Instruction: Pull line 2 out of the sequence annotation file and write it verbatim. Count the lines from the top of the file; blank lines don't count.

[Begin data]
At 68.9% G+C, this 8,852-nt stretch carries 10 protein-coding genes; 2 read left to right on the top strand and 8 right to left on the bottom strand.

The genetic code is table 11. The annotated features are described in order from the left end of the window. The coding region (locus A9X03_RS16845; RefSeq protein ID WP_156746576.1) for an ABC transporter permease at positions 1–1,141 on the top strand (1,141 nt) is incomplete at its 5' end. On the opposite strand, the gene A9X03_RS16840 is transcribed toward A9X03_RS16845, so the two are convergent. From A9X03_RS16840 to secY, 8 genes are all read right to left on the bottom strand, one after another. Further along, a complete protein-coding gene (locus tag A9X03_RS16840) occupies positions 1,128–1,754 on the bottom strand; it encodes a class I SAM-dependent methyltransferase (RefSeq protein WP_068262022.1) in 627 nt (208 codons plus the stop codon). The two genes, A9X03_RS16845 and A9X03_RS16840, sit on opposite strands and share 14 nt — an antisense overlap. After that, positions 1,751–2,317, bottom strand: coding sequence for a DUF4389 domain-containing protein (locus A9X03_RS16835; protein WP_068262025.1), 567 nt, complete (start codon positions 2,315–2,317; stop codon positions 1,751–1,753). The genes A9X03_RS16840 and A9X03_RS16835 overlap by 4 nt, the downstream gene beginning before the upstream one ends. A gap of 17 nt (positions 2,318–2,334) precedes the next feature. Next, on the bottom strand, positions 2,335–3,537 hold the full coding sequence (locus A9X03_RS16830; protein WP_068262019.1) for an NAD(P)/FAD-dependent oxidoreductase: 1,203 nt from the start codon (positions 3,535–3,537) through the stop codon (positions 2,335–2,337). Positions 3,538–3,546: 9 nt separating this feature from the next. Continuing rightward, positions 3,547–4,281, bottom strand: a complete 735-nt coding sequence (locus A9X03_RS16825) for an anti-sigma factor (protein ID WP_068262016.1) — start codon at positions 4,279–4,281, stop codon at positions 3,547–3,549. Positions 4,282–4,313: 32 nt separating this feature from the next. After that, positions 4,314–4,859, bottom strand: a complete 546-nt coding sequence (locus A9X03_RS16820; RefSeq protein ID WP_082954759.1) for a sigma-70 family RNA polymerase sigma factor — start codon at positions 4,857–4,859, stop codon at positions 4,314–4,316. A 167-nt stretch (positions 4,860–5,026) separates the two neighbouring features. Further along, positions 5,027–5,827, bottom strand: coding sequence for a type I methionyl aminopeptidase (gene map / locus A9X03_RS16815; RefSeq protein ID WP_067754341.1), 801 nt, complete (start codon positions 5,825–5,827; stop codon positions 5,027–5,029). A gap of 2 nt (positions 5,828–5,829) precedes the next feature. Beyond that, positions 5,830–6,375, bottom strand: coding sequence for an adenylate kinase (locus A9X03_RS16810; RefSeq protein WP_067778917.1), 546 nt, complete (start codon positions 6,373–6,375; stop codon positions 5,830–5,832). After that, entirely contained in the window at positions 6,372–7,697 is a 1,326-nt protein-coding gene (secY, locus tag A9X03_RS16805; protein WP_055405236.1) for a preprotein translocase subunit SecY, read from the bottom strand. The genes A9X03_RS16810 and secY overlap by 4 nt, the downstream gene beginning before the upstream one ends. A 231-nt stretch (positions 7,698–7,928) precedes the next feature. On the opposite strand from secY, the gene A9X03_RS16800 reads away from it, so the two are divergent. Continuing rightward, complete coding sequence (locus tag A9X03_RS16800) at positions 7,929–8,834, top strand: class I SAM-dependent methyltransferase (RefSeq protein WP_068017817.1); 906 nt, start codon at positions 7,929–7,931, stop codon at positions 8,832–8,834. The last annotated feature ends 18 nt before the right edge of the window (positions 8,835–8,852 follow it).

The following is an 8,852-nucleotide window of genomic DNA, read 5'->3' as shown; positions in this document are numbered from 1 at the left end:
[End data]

The genetic code is table 11. The annotated features are described in order from the left end of the window. The coding region (locus A9X03_RS16845; RefSeq protein ID WP_156746576.1) for an ABC transporter permease at positions 1–1,141 on the top strand (1,141 nt) is incomplete at its 5' end. On the opposite strand, the gene A9X03_RS16840 is transcribed toward A9X03_RS16845, so the two are convergent. From A9X03_RS16840 to secY, 8 genes are all read right to left on the bottom strand, one after another. Further along, a complete protein-coding gene (locus tag A9X03_RS16840) occupies positions 1,128–1,754 on the bottom strand; it encodes a class I SAM-dependent methyltransferase (RefSeq protein WP_068262022.1) in 627 nt (208 codons plus the stop codon). The two genes, A9X03_RS16845 and A9X03_RS16840, sit on opposite strands and share 14 nt — an antisense overlap. After that, positions 1,751–2,317, bottom strand: coding sequence for a DUF4389 domain-containing protein (locus A9X03_RS16835; protein WP_068262025.1), 567 nt, complete (start codon positions 2,315–2,317; stop codon positions 1,751–1,753). The genes A9X03_RS16840 and A9X03_RS16835 overlap by 4 nt, the downstream gene beginning before the upstream one ends. A gap of 17 nt (positions 2,318–2,334) precedes the next feature. Next, on the bottom strand, positions 2,335–3,537 hold the full coding sequence (locus A9X03_RS16830; protein WP_068262019.1) for an NAD(P)/FAD-dependent oxidoreductase: 1,203 nt from the start codon (positions 3,535–3,537) through the stop codon (positions 2,335–2,337). Positions 3,538–3,546: 9 nt separating this feature from the next. Continuing rightward, positions 3,547–4,281, bottom strand: a complete 735-nt coding sequence (locus A9X03_RS16825) for an anti-sigma factor (protein ID WP_068262016.1) — start codon at positions 4,279–4,281, stop codon at positions 3,547–3,549. Positions 4,282–4,313: 32 nt separating this feature from the next. After that, positions 4,314–4,859, bottom strand: a complete 546-nt coding sequence (locus A9X03_RS16820; RefSeq protein ID WP_082954759.1) for a sigma-70 family RNA polymerase sigma factor — start codon at positions 4,857–4,859, stop codon at positions 4,314–4,316. A 167-nt stretch (positions 4,860–5,026) separates the two neighbouring features. Further along, positions 5,027–5,827, bottom strand: coding sequence for a type I methionyl aminopeptidase (gene map / locus A9X03_RS16815; RefSeq protein ID WP_067754341.1), 801 nt, complete (start codon positions 5,825–5,827; stop codon positions 5,027–5,029). A gap of 2 nt (positions 5,828–5,829) precedes the next feature. Beyond that, positions 5,830–6,375, bottom strand: coding sequence for an adenylate kinase (locus A9X03_RS16810; RefSeq protein WP_067778917.1), 546 nt, complete (start codon positions 6,373–6,375; stop codon positions 5,830–5,832). After that, entirely contained in the window at positions 6,372–7,697 is a 1,326-nt protein-coding gene (secY, locus tag A9X03_RS16805; protein WP_055405236.1) for a preprotein translocase subunit SecY, read from the bottom strand. The genes A9X03_RS16810 and secY overlap by 4 nt, the downstream gene beginning before the upstream one ends. A 231-nt stretch (positions 7,698–7,928) precedes the next feature. On the opposite strand from secY, the gene A9X03_RS16800 reads away from it, so the two are divergent. Continuing rightward, complete coding sequence (locus tag A9X03_RS16800) at positions 7,929–8,834, top strand: class I SAM-dependent methyltransferase (RefSeq protein WP_068017817.1); 906 nt, start codon at positions 7,929–7,931, stop codon at positions 8,832–8,834. The last annotated feature ends 18 nt before the right edge of the window (positions 8,835–8,852 follow it).